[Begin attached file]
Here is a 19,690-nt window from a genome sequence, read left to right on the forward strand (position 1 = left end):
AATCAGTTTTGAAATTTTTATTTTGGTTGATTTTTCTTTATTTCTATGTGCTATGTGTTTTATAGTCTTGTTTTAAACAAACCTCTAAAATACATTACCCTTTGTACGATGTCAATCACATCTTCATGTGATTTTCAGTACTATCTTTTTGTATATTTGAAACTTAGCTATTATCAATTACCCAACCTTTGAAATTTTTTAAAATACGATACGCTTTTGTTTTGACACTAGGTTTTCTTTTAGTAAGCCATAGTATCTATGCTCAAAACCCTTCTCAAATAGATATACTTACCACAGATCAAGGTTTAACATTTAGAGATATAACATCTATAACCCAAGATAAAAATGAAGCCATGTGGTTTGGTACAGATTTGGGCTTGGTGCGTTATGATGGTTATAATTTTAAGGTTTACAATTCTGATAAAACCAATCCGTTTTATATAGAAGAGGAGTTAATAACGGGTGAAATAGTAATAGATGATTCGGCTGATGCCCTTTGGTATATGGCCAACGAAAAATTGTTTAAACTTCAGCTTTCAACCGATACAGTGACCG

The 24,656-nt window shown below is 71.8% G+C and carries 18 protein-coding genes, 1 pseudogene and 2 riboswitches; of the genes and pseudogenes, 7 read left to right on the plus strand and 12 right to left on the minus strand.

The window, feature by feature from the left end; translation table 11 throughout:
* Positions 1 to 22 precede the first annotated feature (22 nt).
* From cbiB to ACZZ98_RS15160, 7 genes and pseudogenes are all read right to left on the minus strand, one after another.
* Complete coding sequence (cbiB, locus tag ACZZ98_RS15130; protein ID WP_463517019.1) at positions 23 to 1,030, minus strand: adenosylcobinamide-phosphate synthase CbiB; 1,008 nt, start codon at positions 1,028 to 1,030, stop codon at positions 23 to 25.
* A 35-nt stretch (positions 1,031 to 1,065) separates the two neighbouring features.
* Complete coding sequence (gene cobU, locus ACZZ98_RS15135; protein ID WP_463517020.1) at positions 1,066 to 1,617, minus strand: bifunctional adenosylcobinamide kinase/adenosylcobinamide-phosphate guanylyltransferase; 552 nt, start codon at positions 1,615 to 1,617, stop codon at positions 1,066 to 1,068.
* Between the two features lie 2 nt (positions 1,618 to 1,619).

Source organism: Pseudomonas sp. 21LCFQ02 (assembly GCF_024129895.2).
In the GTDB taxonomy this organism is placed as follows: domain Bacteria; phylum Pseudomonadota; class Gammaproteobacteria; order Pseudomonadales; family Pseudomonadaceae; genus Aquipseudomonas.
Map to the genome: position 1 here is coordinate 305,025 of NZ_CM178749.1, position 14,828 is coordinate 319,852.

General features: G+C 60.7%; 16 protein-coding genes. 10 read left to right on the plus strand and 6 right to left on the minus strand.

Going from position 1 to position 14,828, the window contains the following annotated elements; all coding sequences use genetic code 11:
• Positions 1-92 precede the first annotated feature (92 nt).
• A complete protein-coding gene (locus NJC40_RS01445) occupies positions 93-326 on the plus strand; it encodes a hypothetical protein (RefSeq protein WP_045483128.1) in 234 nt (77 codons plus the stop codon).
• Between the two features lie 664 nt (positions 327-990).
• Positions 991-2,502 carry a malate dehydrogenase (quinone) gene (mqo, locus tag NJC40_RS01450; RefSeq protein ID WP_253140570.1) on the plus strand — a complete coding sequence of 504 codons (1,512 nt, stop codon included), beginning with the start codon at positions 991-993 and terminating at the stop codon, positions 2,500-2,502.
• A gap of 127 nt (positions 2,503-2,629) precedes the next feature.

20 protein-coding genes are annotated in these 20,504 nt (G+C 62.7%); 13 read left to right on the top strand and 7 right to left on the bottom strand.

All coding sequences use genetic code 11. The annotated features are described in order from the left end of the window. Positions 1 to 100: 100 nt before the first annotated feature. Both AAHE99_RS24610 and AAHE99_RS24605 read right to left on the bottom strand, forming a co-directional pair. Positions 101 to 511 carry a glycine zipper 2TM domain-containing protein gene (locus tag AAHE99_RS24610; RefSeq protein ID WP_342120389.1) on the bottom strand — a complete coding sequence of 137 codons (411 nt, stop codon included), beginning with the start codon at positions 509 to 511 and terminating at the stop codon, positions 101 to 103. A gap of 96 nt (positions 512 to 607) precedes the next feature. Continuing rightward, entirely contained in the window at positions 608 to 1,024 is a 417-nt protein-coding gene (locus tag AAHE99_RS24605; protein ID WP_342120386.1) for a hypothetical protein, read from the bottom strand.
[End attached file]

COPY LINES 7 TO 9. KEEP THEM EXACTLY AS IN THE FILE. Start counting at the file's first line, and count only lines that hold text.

* Complete coding sequence (cbiB, locus tag ACZZ98_RS15130; protein ID WP_463517019.1) at positions 23 to 1,030, minus strand: adenosylcobinamide-phosphate synthase CbiB; 1,008 nt, start codon at positions 1,028 to 1,030, stop codon at positions 23 to 25.
* A 35-nt stretch (positions 1,031 to 1,065) separates the two neighbouring features.
* Complete coding sequence (gene cobU, locus ACZZ98_RS15135; protein ID WP_463517020.1) at positions 1,066 to 1,617, minus strand: bifunctional adenosylcobinamide kinase/adenosylcobinamide-phosphate guanylyltransferase; 552 nt, start codon at positions 1,615 to 1,617, stop codon at positions 1,066 to 1,068.